Mozilla, WebExtensions

Create cross browser extensions

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Browsers are made on a very simple logic – one size fits all. Browser extensions are the things that extend the browser functionality to suit everyone’s requirement. There are a number of extensions available on Firefox AMO, as well as Chrome web store, which modify browsers, and add utilities like creating notes, blocking ads, manage passwords etc.

With the Webextensions API, developing a browser extension is a piece of cake, all it needs is basic Javascript knowledge. And to our joy the same piece of code will run across various browsers.

Webextensions API

Webextensions APIs are simple APIs that can be used with Javascript to modify browser functionalities without touching the native browser code.

Below are some APIs and how they can be used.

1. Tabs API

This API is used to deal with browser tabs. With the help of this API, you can create a new tab with specific URL, detach a tab, close a tab,  you can also create hook functions on tab close, tab create, tab activate etc events.

2. Notification API

This API is used for creating browser notifications. It accepts simple object of options like 'title', 'message' and 'type' (template type).

3. BrowserAction API

Browser action is a button in a browser’s toolbar. This API is used to track button click. A browser action popup can be defined by the manifest file too.

4. ContentScripts

This API is used to register (JS)scripts at runtime, which can also be achieved by ‘content_script’ key in manifest.

5. ContextMenu

This API is for manipulating the right click menu. With this API we can add right click menu entry, get the right click event, etc.

More APIs and details about thme can be found on MDN

Excited?

Let’s get started. In this article we will be developing a simple cross browser extension that will run seamlessly on Firefox as well as Chrome.

What are we making?

In this demo we are creating an extension, that creates a toolbar button entry with an icon and a tooltip. When the button is clicked a toolbar popup opens with a random fun fact that is fetched from a third party API.

Structure

1. Manifest.json – this file is the entry point of extensions. It is the only file that every extension must contain. The Manifest file has metadata about the extension such as the name of the extension, description of the extension, version etc. This file also has details of the functional components such as content script, background scripts, browser actions etc. Moreover, it houses every permission that would be required by the extension.

'manifest_version', 'name', 'version' are the only mandatory keys.

'browser_action' will parse the HTML present at address given in 'default_popup' and load it into the toolbar popup on click.

2. Popup - This directory is an individual HTML setup with HTML files, CSS, JS, images, etc. This will make the UI of the popup as well as the logic that’s being executed.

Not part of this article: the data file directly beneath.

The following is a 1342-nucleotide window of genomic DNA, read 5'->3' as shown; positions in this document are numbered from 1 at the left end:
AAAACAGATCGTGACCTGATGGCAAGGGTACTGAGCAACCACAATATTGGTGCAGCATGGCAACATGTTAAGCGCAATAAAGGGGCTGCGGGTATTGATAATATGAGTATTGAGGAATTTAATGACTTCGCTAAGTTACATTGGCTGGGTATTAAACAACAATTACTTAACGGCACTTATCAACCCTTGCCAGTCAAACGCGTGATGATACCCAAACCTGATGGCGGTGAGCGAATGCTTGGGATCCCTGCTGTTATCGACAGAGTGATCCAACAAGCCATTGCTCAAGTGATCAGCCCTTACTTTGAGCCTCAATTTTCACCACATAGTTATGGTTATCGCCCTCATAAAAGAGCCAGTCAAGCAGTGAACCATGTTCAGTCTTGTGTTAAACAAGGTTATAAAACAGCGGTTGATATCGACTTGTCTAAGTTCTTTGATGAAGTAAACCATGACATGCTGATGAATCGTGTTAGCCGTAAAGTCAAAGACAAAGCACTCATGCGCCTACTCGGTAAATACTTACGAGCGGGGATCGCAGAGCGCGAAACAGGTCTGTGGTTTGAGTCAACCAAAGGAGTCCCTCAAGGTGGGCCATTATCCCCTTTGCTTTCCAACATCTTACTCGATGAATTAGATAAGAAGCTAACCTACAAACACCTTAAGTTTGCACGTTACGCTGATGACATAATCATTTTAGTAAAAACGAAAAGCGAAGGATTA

popup/index.html

popup/style.css

popup/script.js

For this example I am consuming an open API from icndb.com, which gives free random facts about Chuck Norris on each request.

As soon as the toolbar button is clicked the Javascript will be executed and a http request will be made to icndb server, the response will be displayed as the text in the popup.

It’s just exactly the same thing as what we have been doing in webpages!

3. Icons – Lastly, we need to put the icons (in their required resolutions) that will be used as the toolbar button image, extension logo, extension listing image etc. in this folder.

We should be all set by now.

Installing and testing the extension

In your Firefox Browser do the following:

  1. Type ‘about:debugging’ in address bar
  2. Click ‘Load Temporary Add-on’ button
  3. Select the ‘manifest.json’ from the file select dialog

Screen Shot 2018-02-28 at 7.49.11 AM

That’s it, you will see a new toolbar button, click it and see your Add-on in action.

Wait, wasn’t this suppose to be Cross Browser?

Okay then,

In your Chrome Browser do the following:

  1. Type ‘chrome://extensions’ in the address bar
  2. Check ‘developer mode’, to enable loading unpacked extension
  3. Click ‘Load unpacked extension’ button.
  4. Select the complete folder from the file select dialog.

Screen Shot 2018-02-28 at 7.50.23 AM

You will see a new toolbar button, click it and see your Chrome extension in action.

Note – This is an unpacked extension and can not be distributed yet. If you want to make your extension public and be used by others, it must be submitted to Chrome store or Firefox AMO.

Security

The Webextensions APIs require permissions(mentioned in manifest.json and shown to user at time of installing extension). In addition to this, the published extension is reviewed by designated reviewers (in case of Firefox) to avoid any malware extension.

Resources

If you want to learn more, the best resource to get started with extensions development is the Mozilla Developer Network.

Find the source code of this example here.

 

About the author / 

trishul

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